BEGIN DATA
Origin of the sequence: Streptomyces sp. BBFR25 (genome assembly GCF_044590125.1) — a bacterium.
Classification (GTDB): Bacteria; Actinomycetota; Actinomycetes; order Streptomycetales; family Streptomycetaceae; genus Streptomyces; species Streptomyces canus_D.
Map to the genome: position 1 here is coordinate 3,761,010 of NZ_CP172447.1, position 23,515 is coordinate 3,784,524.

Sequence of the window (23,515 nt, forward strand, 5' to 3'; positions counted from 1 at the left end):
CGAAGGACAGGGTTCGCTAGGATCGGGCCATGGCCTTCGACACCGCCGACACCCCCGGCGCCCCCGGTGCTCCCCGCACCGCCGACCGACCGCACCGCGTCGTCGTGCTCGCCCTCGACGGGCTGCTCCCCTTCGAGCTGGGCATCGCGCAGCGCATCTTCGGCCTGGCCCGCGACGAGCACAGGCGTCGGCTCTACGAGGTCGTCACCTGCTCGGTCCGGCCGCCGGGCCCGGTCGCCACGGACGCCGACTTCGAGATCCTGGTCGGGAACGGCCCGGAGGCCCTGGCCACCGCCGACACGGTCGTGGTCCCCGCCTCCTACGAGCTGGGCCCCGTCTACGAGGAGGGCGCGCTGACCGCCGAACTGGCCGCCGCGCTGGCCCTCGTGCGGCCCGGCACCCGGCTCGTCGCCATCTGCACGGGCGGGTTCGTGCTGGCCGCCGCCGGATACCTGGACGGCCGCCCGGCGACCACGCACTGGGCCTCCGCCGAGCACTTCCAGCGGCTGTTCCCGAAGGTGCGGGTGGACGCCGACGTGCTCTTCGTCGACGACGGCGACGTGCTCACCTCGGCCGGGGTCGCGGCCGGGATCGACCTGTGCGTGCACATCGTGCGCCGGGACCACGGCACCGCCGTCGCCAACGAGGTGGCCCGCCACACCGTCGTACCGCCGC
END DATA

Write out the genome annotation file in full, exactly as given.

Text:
Origin of the sequence: Streptomyces sp. BBFR25 (genome assembly GCF_044590125.1) — a bacterium.
Classification (GTDB): Bacteria; Actinomycetota; Actinomycetes; order Streptomycetales; family Streptomycetaceae; genus Streptomyces; species Streptomyces canus_D.
Map to the genome: position 1 here is coordinate 3,761,010 of NZ_CP172447.1, position 23,515 is coordinate 3,784,524.

Sequence of the window (23,515 nt, forward strand, 5' to 3'; positions counted from 1 at the left end):
CGAAGGACAGGGTTCGCTAGGATCGGGCCATGGCCTTCGACACCGCCGACACCCCCGGCGCCCCCGGTGCTCCCCGCACCGCCGACCGACCGCACCGCGTCGTCGTGCTCGCCCTCGACGGGCTGCTCCCCTTCGAGCTGGGCATCGCGCAGCGCATCTTCGGCCTGGCCCGCGACGAGCACAGGCGTCGGCTCTACGAGGTCGTCACCTGCTCGGTCCGGCCGCCGGGCCCGGTCGCCACGGACGCCGACTTCGAGATCCTGGTCGGGAACGGCCCGGAGGCCCTGGCCACCGCCGACACGGTCGTGGTCCCCGCCTCCTACGAGCTGGGCCCCGTCTACGAGGAGGGCGCGCTGACCGCCGAACTGGCCGCCGCGCTGGCCCTCGTGCGGCCCGGCACCCGGCTCGTCGCCATCTGCACGGGCGGGTTCGTGCTGGCCGCCGCCGGATACCTGGACGGCCGCCCGGCGACCACGCACTGGGCCTCCGCCGAGCACTTCCAGCGGCTGTTCCCGAAGGTGCGGGTGGACGCCGACGTGCTCTTCGTCGACGACGGCGACGTGCTCACCTCGGCCGGGGTCGCGGCCGGGATCGACCTGTGCGTGCACATCGTGCGCCGGGACCACGGCACCGCCGTCGCCAACGAGGTGGCCCGCCACACCGTCGTACCGCCGC